Choosing cloud services - Lock-in
2. Make sure the degree to which you'll be locked into the service is acceptable. Simon McCalla, CTO at Nominet UK, said: "Our policy when we pick providers is, where pragmatic, to try to get relatively short contract duration, and to be able to move from one provider to another. I think it's healthy in terms of negotiating good deals, because some suppliers will try to use lock-in to strengthen their position when renegotiating the contract."
But according to Forrester Senior Analyst Paul Miller: "Avoiding lock-in might be a useful opening premise, but there's a need for pragmatism. Building everything in a way that's free from lock-in is certainly possible, but it's likely to take longer and - perhaps - cost more. Don't avoid lock-in in every situation. But ensure that it's a conscious decision rather than an accident you might later regret."
Choosing cloud services - Scale
3. Make sure the convenience and scale of the offering - and the maturity of the provider - meet your requirements. Group CTO at Lebara Finbarr Joy sadi: "The service has to be easy to use and their support model has to meet your needs. You should look for a service that scales both up and down, as your capacity needs change. Finally, you should go with a provider that is a mature company with solid market penetration, especially in your industry."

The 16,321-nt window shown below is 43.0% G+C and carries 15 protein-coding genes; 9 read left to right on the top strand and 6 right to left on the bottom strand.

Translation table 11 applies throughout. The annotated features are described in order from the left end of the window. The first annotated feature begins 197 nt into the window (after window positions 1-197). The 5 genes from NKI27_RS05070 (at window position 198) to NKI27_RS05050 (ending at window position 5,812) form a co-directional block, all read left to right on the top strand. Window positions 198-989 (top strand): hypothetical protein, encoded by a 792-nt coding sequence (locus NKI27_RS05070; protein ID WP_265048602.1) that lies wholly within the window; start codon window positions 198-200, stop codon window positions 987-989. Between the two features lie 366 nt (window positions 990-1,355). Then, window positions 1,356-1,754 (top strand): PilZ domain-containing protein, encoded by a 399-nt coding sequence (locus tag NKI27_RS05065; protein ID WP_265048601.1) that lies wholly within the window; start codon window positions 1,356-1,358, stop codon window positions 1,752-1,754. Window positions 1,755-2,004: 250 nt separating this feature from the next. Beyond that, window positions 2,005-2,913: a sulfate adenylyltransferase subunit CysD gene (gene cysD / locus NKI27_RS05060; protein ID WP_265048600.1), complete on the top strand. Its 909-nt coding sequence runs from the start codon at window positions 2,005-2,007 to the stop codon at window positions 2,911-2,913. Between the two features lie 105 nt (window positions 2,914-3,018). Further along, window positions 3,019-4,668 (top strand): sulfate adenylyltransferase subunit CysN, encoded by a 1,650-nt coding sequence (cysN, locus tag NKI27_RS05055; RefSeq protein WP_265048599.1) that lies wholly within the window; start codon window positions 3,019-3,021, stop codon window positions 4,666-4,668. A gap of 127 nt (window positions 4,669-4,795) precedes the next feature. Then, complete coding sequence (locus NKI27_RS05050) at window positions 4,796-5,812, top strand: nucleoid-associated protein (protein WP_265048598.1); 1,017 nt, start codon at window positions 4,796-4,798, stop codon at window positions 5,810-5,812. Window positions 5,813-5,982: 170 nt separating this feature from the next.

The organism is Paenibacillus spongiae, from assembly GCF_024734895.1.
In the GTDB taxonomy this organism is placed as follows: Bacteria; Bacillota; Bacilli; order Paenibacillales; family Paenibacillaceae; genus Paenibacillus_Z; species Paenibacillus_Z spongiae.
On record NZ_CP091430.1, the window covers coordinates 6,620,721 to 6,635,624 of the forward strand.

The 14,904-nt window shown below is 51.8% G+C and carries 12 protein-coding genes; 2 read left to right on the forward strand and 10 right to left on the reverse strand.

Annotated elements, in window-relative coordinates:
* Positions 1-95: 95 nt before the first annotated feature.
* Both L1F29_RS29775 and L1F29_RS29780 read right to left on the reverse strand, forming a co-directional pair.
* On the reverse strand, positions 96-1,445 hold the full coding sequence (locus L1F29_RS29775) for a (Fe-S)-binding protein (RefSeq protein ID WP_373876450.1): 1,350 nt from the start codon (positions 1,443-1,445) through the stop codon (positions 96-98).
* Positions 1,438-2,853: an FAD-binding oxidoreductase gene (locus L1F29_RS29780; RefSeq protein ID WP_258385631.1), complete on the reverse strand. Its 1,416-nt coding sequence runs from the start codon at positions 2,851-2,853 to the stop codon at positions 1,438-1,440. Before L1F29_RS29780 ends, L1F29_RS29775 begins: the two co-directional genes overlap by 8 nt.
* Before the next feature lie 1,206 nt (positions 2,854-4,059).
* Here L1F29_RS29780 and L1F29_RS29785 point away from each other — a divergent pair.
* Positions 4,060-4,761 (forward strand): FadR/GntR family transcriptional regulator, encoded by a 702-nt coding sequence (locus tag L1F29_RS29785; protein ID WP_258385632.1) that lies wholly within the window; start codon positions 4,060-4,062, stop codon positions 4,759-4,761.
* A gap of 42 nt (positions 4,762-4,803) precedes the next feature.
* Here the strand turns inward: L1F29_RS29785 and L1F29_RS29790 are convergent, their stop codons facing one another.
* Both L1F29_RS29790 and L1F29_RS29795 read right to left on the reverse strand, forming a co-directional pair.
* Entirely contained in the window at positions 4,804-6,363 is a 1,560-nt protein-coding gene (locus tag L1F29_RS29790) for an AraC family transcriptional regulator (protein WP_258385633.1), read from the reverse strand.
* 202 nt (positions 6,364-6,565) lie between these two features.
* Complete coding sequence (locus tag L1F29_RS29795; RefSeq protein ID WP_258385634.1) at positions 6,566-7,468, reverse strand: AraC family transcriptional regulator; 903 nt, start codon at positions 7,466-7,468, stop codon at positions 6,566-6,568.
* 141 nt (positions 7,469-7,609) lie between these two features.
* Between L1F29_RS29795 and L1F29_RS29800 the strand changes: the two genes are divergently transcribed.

Choosing cloud services - Security
4. The Cloud service has to provide the level of security you need. Forrester's Paul Miller says: "CIOs increasingly recognise that big public cloud providers may be as good - or better - than whatever they can do on-premises. Those cloud providers are also getting a lot better at demonstrating compliance with regional, national and international regulations around data security, privacy, territoriality and more; and all of them have pages on their sites that list the relevant accreditations."
William Hewish cautioned: "Even though large Cloud providers almost certainly provide better security than you can, don't assume you get the appropriate level of security out of the box. You probably have to select the proper service either in tick boxes or when you negotiate a Cloud contract."
Choosing cloud services - Roadmap
5. The Cloud provider should have the vision and roadmap that will bring you forward. Finbarr Joy said: "Given that you may lock yourself into a relationship with a Cloud provider, you have to decide who you want to tie your wagon to. It's best to do that with a provider who is an industry leader, one who is leading change. It's still early days and there are still a lot of new things to come. You want to be with the provider who gets you to the future first."
Simon McCalla said: "We are a technology business and we want to get the strong benefits from our technology - not just currently, but as things change. Occasionally, the supplier will surprise you with new technology that you can use. In the best case, it winds up being a symbiotic relationship where you help them with their roadmap and vice-versa."